Durian fruit may have a chequered reputation, but one place it continues to gain popularity is in China. The world’s second-biggest consumer market is turning its attention to the world’s stinkiest fruit, and it’s proving a boon for farmers and durian producers throughout south-east Asia.
The fruits sudden growth in popularity is causing even more durian related controversy, as locals see the best durians heading overseas, and the fruit available locally becoming more and more expensive. In fact, the average price of durian – per kilogram – has increased 8-fold since 2011. This is being driven by demand from China, where fresh imports of durian fruit have climbed an average of 26% a year over the past decade, reaching $1.1 billion in 2016, according to United Nations data.
Thailand currently dominates the fresh durian market, but Malaysian politicians are counting on durian diplomacy to expand access beyond frozen fruit pulp. A Malaysian durian festival in Nanning (southern China) earlier this month had about 165,000 people lining up to taste thawed, whole-fruit samples of the country’s premium Musang King variety. “Some of them said that now in China, there are two things that people will queue up for: the iPhone X, and Malaysian durians,” Malaysian Minister of Agriculture and Agro-based Industry Ahmad Shabery Cheek told Bloomberg. According to Loris Li, a food and drink analyst with market researcher Mintel Group Ltd, Chinese consumers are embracing different foods incorporating the tropical fruit. Durian is being used to flavour products from yogurt and cookies to coffee and pizza.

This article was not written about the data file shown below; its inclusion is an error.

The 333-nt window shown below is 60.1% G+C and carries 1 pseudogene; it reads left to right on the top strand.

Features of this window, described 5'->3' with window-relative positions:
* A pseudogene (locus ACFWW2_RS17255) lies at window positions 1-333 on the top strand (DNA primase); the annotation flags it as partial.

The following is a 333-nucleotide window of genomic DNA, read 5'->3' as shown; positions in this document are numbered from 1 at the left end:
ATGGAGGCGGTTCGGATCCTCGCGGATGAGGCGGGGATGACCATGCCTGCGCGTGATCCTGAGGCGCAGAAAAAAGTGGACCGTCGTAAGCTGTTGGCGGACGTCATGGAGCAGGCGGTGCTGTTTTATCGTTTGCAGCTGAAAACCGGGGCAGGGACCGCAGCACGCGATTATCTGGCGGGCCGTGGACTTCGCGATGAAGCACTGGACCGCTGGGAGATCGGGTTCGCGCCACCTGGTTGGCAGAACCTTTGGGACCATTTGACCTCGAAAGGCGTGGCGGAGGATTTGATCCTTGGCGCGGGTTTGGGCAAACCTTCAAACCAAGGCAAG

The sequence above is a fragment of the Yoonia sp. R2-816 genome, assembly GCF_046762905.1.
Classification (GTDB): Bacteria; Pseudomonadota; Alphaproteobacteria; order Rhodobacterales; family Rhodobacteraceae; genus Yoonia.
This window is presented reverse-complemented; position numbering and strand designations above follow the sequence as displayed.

But the explosion of durian consumption in China is also having a huge effect on tourism in durian growing regions. Pahang in Malaysia has seen an increase in tourist visits of 75% in the last 3 years. Farming durians in Malaysia are not only a profitable enterprise but also a sign of prestige in China. According to Jayson Tee, an agriculture land agent in Pahang, buyers from China are motivated by the prospect of inviting friends and family to their farms for durian feasts and showing off their orchards. “The price of durians keeps going up, so this is their investment opportunity,” Tee told Bloomberg. “And of course, they love durians.”
Durian tourism is a lot like wine tourism in France, people go to their favourite regions to try the particular variety of fruit grown there. Eddie Yong, who keeps about 400 mostly Musang King trees, is finding he’s having to limit the number of tourists to 150 a day after an increase in visitors from Hong Kong and China. His orchard in Raub, Pahang, about 107 kilometres east of Kuala Lumpur, is famous for producing creamy, bittersweet durians, the unique flavour drawn from the area’s soil and terrain.
And just like in all tourist areas, there are agencies organizing tours (both group and private) to cash in on this huge growth industry. Day trips in Thailand and Malaysia are very popular, mostly leaving from major cities, but multiple days all-inclusive tours are also available and proving very popular with foreign visitors. There’s even a bunch of English speaking tours available providing an introduction to durian, and to help tourists enjoy the fascinating fruit.
So if you’re looking for a hobby or maybe fancy yourself as a commercial farmer, maybe it’s time to plant some durian.